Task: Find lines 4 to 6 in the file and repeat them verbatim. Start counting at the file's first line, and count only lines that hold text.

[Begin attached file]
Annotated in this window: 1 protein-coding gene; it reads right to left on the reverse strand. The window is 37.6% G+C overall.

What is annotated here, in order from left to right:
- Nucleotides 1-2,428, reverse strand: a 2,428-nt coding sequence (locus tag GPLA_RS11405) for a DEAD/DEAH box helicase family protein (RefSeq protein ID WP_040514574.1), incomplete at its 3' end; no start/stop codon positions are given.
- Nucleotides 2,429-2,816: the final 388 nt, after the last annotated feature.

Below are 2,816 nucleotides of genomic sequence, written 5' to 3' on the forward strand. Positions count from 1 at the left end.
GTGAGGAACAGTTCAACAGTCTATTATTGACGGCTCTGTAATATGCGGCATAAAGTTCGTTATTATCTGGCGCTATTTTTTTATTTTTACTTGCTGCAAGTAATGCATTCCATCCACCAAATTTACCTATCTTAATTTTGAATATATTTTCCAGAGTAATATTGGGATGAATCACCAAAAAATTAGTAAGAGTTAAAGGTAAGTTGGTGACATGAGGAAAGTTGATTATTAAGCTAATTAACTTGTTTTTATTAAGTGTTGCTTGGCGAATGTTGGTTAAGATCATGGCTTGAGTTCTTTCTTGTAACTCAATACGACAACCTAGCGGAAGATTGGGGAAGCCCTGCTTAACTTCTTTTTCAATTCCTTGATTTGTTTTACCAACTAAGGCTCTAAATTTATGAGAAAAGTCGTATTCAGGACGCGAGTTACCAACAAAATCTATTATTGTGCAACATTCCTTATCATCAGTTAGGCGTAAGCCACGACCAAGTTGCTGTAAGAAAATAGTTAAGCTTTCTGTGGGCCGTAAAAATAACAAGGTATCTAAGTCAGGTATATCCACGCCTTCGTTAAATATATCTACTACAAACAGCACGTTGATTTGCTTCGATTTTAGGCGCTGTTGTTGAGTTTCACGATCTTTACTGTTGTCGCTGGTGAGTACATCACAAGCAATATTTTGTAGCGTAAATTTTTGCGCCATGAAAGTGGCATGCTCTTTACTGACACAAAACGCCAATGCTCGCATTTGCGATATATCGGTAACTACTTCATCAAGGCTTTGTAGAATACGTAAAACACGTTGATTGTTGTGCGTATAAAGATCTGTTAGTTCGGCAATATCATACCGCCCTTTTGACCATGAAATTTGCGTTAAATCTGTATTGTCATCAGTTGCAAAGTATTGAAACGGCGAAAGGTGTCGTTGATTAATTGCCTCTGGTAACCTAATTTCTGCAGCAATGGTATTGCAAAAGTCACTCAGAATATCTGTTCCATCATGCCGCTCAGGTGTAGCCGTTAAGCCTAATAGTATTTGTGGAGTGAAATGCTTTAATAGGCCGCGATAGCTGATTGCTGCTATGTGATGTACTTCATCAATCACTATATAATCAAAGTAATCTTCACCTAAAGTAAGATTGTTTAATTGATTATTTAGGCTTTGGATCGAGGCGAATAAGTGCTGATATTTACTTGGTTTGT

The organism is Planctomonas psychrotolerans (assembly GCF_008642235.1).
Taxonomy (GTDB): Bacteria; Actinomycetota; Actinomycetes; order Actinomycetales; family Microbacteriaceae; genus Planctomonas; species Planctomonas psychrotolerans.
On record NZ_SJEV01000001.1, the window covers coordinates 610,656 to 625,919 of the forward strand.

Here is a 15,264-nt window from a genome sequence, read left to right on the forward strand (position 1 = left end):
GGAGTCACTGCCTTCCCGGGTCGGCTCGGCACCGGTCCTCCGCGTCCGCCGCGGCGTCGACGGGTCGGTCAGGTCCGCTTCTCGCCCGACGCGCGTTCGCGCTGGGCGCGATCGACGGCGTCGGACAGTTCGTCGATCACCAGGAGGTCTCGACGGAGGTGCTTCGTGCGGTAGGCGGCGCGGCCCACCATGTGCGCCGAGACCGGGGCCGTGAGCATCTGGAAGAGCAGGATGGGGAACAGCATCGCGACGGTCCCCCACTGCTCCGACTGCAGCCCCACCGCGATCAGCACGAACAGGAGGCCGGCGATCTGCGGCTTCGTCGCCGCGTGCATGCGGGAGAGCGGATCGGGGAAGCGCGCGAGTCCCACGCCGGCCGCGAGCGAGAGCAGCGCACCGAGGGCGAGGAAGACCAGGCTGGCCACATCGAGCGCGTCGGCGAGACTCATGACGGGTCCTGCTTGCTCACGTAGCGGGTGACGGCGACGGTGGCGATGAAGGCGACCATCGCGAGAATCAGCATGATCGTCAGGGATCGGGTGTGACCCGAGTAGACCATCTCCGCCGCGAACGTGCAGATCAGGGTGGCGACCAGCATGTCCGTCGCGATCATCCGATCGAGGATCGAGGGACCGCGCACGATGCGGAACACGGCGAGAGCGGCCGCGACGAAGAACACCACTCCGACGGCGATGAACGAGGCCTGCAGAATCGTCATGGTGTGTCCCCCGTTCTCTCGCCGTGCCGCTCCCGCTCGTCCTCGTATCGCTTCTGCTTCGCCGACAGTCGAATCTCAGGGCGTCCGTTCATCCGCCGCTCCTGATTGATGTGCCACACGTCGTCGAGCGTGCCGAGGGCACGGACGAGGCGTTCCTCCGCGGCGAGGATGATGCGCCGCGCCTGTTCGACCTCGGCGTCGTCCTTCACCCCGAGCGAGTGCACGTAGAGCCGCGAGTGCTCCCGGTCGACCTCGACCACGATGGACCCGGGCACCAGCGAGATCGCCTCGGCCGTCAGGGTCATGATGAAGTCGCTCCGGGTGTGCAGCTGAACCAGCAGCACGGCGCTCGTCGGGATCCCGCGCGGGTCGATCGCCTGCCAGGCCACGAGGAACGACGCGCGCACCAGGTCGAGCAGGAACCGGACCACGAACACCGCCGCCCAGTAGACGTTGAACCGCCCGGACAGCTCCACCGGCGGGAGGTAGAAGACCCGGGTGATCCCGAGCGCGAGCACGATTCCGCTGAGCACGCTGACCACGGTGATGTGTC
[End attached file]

- Nucleotides 2,429-2,816: the final 388 nt, after the last annotated feature.

Below are 2,816 nucleotides of genomic sequence, written 5' to 3' on the forward strand. Positions count from 1 at the left end.
GTGAGGAACAGTTCAACAGTCTATTATTGACGGCTCTGTAATATGCGGCATAAAGTTCGTTATTATCTGGCGCTATTTTTTTATTTTTACTTGCTGCAAGTAATGCATTCCATCCACCAAATTTACCTATCTTAATTTTGAATATATTTTCCAGAGTAATATTGGGATGAATCACCAAAAAATTAGTAAGAGTTAAAGGTAAGTTGGTGACATGAGGAAAGTTGATTATTAAGCTAATTAACTTGTTTTTATTAAGTGTTGCTTGGCGAATGTTGGTTAAGATCATGGCTTGAGTTCTTTCTTGTAACTCAATACGACAACCTAGCGGAAGATTGGGGAAGCCCTGCTTAACTTCTTTTTCAATTCCTTGATTTGTTTTACCAACTAAGGCTCTAAATTTATGAGAAAAGTCGTATTCAGGACGCGAGTTACCAACAAAATCTATTATTGTGCAACATTCCTTATCATCAGTTAGGCGTAAGCCACGACCAAGTTGCTGTAAGAAAATAGTTAAGCTTTCTGTGGGCCGTAAAAATAACAAGGTATCTAAGTCAGGTATATCCACGCCTTCGTTAAATATATCTACTACAAACAGCACGTTGATTTGCTTCGATTTTAGGCGCTGTTGTTGAGTTTCACGATCTTTACTGTTGTCGCTGGTGAGTACATCACAAGCAATATTTTGTAGCGTAAATTTTTGCGCCATGAAAGTGGCATGCTCTTTACTGACACAAAACGCCAATGCTCGCATTTGCGATATATCGGTAACTACTTCATCAAGGCTTTGTAGAATACGTAAAACACGTTGATTGTTGTGCGTATAAAGATCTGTTAGTTCGGCAATATCATACCGCCCTTTTGACCATGAAATTTGCGTTAAATCTGTATTGTCATCAGTTGCAAAGTATTGAAACGGCGAAAGGTGTCGTTGATTAATTGCCTCTGGTAACCTAATTTCTGCAGCAATGGTATTGCAAAAGTCACTCAGAATATCTGTTCCATCATGCCGCTCAGGTGTAGCCGTTAAGCCTAATAGTATTTGTGGAGTGAAATGCTTTAATAGGCCGCGATAGCTGATTGCTGCTATGTGATGTACTTCATCAATCACTATATAATCAAAGTAATCTTCACCTAAAGTAAGATTGTTTAATTGATTATTTAGGCTTTGGATCGAGGCGAATAAGTGCTGATATTTACTTGGTTTGT